Are Mutual Funds Good for Clubs?
by Douglas Gerlach

Q. A group of co-workers and myself are planning to invest some of our money in a mutual fund. I am new in this field and any help coming from you will be well appreciated. Doing some research on the Internet, I found out a mutual fund that has given its investors an annual return of a little bit more than 23% in the last ten years. The majority of this fund's portfolio has to do with technology, though, which is always changing. Is this still a safe way to go? Do you have an opinion, if not advice, in which direction we should go after today? Small cap, medium cap, large cap, index fund.... I am confused! I understand that this could be a simple correction of the market. But, how am I going to convince my partners that what happened today has happened in the past and if we stay put, we will be ahead of the game five to ten years from now? Your comments, please and thank you for the opportunity.

A. You sure ask a lot of questions in a single paragraph! I think you're really getting at the very essence of why people belong to investment clubs in the first place -- to learn about the markets and where to invest successfully. But let me try to address the issues you raise one by one.

First, most investment clubs invest in stocks. After a club has been investing together for a few years, they will have built a diversified portfolio of seven to ten stocks. This portfolio in many ways functions as a "mini mutual fund" on its own. If the portfolio is spread across companies of varying sizes (small, mid-sized, and large) and in different industries, it should provide enough diversification to maximize return and minimize risk, one of the biggest advantages of a mutual fund. Club members can also invest small amounts in the club's portfolio, and yet the entire portfolio benefits from economies of scale from the pooling of funds of members, other advantages offered by mutual funds. As for the benefit of "professional management" so often touted by funds, most club members are quick to point out that most funds can't beat the S&P; 500 index -- while investment clubs routinely do.

If your club were to invest in mutual funds, a potential problem arises quite quickly once you own more than a handful of funds. It's quite likely that your various funds will own the same stocks or same asset classes, and this overlap can turn your efforts at "diversification" into mush.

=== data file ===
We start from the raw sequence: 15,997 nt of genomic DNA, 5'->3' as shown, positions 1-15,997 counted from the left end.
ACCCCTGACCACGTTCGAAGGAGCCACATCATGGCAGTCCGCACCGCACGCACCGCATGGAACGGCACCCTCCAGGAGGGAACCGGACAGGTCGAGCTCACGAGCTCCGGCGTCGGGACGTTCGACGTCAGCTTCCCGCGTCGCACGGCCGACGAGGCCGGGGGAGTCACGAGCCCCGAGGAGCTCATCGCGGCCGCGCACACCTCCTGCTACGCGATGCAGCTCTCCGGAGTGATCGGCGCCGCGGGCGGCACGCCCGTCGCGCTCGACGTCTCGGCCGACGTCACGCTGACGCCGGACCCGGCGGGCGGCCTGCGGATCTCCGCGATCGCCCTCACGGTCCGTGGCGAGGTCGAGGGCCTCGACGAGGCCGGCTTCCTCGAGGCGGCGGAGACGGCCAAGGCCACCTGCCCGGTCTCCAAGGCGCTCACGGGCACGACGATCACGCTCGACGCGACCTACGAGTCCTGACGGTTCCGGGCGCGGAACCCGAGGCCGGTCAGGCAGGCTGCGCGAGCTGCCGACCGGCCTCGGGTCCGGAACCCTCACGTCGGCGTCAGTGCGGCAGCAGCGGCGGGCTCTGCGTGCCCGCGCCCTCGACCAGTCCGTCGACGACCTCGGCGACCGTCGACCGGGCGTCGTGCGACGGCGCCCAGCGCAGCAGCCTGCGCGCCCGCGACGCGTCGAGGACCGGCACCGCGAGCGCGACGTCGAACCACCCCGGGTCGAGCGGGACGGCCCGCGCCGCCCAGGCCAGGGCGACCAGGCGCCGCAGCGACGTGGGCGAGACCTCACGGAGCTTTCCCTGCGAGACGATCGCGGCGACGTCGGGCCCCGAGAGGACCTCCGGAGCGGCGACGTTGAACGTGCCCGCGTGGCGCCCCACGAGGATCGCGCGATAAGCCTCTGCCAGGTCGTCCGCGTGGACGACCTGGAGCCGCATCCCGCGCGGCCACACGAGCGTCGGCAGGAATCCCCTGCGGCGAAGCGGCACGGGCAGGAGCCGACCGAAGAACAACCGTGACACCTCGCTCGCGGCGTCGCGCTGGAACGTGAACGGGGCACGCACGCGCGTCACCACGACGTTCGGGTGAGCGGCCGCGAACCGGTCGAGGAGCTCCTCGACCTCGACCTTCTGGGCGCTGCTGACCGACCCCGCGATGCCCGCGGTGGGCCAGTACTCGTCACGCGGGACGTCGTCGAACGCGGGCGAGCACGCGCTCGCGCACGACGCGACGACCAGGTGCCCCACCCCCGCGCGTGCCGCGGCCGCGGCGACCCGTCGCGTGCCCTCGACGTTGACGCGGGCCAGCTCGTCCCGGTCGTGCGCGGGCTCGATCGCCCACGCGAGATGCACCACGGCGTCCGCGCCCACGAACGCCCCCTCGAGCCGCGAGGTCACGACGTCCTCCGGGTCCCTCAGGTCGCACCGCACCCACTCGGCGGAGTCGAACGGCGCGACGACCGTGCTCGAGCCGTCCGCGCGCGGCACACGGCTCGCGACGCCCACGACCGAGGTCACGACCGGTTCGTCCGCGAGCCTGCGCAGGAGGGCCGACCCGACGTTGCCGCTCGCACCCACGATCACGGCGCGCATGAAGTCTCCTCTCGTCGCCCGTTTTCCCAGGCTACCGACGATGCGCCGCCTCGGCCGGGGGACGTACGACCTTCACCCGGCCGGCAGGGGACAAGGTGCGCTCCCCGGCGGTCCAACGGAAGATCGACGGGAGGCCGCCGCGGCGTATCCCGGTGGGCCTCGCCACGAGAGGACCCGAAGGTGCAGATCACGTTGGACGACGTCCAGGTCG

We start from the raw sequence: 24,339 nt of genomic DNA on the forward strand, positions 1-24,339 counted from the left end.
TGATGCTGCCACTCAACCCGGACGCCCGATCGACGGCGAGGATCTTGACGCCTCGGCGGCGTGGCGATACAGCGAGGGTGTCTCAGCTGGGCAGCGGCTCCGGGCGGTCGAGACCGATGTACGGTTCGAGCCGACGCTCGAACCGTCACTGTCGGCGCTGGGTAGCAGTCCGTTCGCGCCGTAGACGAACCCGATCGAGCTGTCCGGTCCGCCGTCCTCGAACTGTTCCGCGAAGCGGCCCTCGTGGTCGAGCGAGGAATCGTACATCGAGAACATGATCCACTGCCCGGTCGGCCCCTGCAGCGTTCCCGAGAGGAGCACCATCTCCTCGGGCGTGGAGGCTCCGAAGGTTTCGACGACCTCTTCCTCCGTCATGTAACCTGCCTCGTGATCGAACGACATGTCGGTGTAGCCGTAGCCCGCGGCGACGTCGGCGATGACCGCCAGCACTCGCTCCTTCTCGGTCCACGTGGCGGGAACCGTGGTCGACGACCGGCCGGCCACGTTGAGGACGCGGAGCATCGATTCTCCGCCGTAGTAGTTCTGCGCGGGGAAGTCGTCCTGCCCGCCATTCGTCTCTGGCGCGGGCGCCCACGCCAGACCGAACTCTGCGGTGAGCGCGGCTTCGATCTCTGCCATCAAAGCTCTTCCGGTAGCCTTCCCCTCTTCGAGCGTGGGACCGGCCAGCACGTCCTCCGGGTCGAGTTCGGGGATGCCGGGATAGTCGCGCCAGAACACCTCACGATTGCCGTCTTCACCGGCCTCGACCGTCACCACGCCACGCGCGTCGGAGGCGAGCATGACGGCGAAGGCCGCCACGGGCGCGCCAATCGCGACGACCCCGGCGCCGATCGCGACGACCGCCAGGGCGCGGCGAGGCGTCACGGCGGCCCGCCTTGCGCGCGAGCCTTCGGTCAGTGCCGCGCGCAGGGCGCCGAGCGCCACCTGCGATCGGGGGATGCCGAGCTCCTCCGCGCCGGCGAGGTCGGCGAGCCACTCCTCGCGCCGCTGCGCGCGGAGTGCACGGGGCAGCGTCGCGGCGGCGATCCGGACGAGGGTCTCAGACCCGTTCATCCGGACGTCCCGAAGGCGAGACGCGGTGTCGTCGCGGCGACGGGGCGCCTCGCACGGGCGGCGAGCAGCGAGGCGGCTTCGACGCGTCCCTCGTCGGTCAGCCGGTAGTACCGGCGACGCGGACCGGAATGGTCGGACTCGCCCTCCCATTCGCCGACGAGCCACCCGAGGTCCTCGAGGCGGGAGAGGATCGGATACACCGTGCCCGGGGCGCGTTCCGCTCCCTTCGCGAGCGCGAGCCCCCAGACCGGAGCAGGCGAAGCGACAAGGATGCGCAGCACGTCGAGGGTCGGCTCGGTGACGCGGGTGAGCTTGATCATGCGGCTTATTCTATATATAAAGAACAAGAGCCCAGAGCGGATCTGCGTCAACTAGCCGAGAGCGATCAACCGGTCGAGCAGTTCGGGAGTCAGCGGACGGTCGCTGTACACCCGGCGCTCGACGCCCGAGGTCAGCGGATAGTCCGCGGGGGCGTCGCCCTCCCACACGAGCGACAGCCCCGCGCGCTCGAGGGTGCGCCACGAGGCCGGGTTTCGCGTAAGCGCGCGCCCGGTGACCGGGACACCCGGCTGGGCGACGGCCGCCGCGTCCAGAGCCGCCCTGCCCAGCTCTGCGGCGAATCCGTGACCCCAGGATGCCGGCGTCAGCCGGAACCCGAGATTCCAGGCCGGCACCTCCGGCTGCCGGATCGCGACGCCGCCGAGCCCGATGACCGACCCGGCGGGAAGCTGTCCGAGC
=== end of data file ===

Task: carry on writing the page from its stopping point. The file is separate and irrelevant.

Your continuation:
Now, about the situation in the current market. If you build a portfolio according to NAIC's guidelines, diversified by size of company and industry, and made of up quality growth stocks, you'll be in a postition to weather the next five to ten years. But a big advantage of investment clubs is that they invest each month, regardless of how the market is performing. This provides the benefits of dollar cost averaging, and allows the club to continually build wealth over a long period of time. When the market falls back, clubs keep investing, even though it may hurt in the short term. When the market eventually begins to climb once again, the club's portfolio will be driven to new heights. This is why it's so important to invest regularly, and not try to "time" the market.

In fact, one of the universal truths about the market is that it goes up and it goes down. Your club needs to realize that there will likely be bumps in the road to financial freedom, and that there may be times that the club's portfolio will fall. Over the long term, however, the stock market tends to move up more frequently and in bigger steps than it moves down. Once you and your club members understand this, you'll be better off -- and so will your portfolio!